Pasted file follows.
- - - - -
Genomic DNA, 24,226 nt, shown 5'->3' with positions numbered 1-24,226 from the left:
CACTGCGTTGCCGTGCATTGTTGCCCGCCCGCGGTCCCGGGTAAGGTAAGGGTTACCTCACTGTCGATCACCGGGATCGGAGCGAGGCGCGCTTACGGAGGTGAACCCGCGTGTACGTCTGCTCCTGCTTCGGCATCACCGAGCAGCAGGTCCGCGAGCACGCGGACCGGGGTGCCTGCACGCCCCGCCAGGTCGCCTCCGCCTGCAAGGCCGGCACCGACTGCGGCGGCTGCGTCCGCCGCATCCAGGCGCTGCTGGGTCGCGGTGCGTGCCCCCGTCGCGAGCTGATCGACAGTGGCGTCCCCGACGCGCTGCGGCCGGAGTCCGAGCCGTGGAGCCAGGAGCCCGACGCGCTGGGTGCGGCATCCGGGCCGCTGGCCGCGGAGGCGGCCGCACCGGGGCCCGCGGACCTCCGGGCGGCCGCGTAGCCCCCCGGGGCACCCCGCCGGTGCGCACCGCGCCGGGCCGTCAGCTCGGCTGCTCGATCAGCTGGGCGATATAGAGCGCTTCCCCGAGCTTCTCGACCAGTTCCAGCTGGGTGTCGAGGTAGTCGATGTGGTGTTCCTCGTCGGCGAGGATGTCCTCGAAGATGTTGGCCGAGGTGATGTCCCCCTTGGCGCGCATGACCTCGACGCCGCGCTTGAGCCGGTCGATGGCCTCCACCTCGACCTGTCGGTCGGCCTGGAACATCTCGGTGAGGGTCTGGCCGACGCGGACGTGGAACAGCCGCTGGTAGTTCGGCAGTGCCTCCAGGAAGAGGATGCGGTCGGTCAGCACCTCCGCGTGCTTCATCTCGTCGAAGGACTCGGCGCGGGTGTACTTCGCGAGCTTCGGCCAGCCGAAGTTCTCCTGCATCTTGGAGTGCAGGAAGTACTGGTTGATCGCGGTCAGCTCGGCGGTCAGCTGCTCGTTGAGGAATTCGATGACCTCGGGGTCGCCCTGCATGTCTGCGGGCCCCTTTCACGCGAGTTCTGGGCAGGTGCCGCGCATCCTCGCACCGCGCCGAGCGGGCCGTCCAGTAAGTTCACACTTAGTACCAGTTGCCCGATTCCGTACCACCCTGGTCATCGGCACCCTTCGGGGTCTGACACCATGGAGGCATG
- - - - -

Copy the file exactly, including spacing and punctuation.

Genomic DNA, 24,226 nt, shown 5'->3' with positions numbered 1-24,226 from the left:
CACTGCGTTGCCGTGCATTGTTGCCCGCCCGCGGTCCCGGGTAAGGTAAGGGTTACCTCACTGTCGATCACCGGGATCGGAGCGAGGCGCGCTTACGGAGGTGAACCCGCGTGTACGTCTGCTCCTGCTTCGGCATCACCGAGCAGCAGGTCCGCGAGCACGCGGACCGGGGTGCCTGCACGCCCCGCCAGGTCGCCTCCGCCTGCAAGGCCGGCACCGACTGCGGCGGCTGCGTCCGCCGCATCCAGGCGCTGCTGGGTCGCGGTGCGTGCCCCCGTCGCGAGCTGATCGACAGTGGCGTCCCCGACGCGCTGCGGCCGGAGTCCGAGCCGTGGAGCCAGGAGCCCGACGCGCTGGGTGCGGCATCCGGGCCGCTGGCCGCGGAGGCGGCCGCACCGGGGCCCGCGGACCTCCGGGCGGCCGCGTAGCCCCCCGGGGCACCCCGCCGGTGCGCACCGCGCCGGGCCGTCAGCTCGGCTGCTCGATCAGCTGGGCGATATAGAGCGCTTCCCCGAGCTTCTCGACCAGTTCCAGCTGGGTGTCGAGGTAGTCGATGTGGTGTTCCTCGTCGGCGAGGATGTCCTCGAAGATGTTGGCCGAGGTGATGTCCCCCTTGGCGCGCATGACCTCGACGCCGCGCTTGAGCCGGTCGATGGCCTCCACCTCGACCTGTCGGTCGGCCTGGAACATCTCGGTGAGGGTCTGGCCGACGCGGACGTGGAACAGCCGCTGGTAGTTCGGCAGTGCCTCCAGGAAGAGGATGCGGTCGGTCAGCACCTCCGCGTGCTTCATCTCGTCGAAGGACTCGGCGCGGGTGTACTTCGCGAGCTTCGGCCAGCCGAAGTTCTCCTGCATCTTGGAGTGCAGGAAGTACTGGTTGATCGCGGTCAGCTCGGCGGTCAGCTGCTCGTTGAGGAATTCGATGACCTCGGGGTCGCCCTGCATGTCTGCGGGCCCCTTTCACGCGAGTTCTGGGCAGGTGCCGCGCATCCTCGCACCGCGCCGAGCGGGCCGTCCAGTAAGTTCACACTTAGTACCAGTTGCCCGATTCCGTACCACCCTGGTCATCGGCACCCTTCGGGGTCTGACACCATGGAGGCATG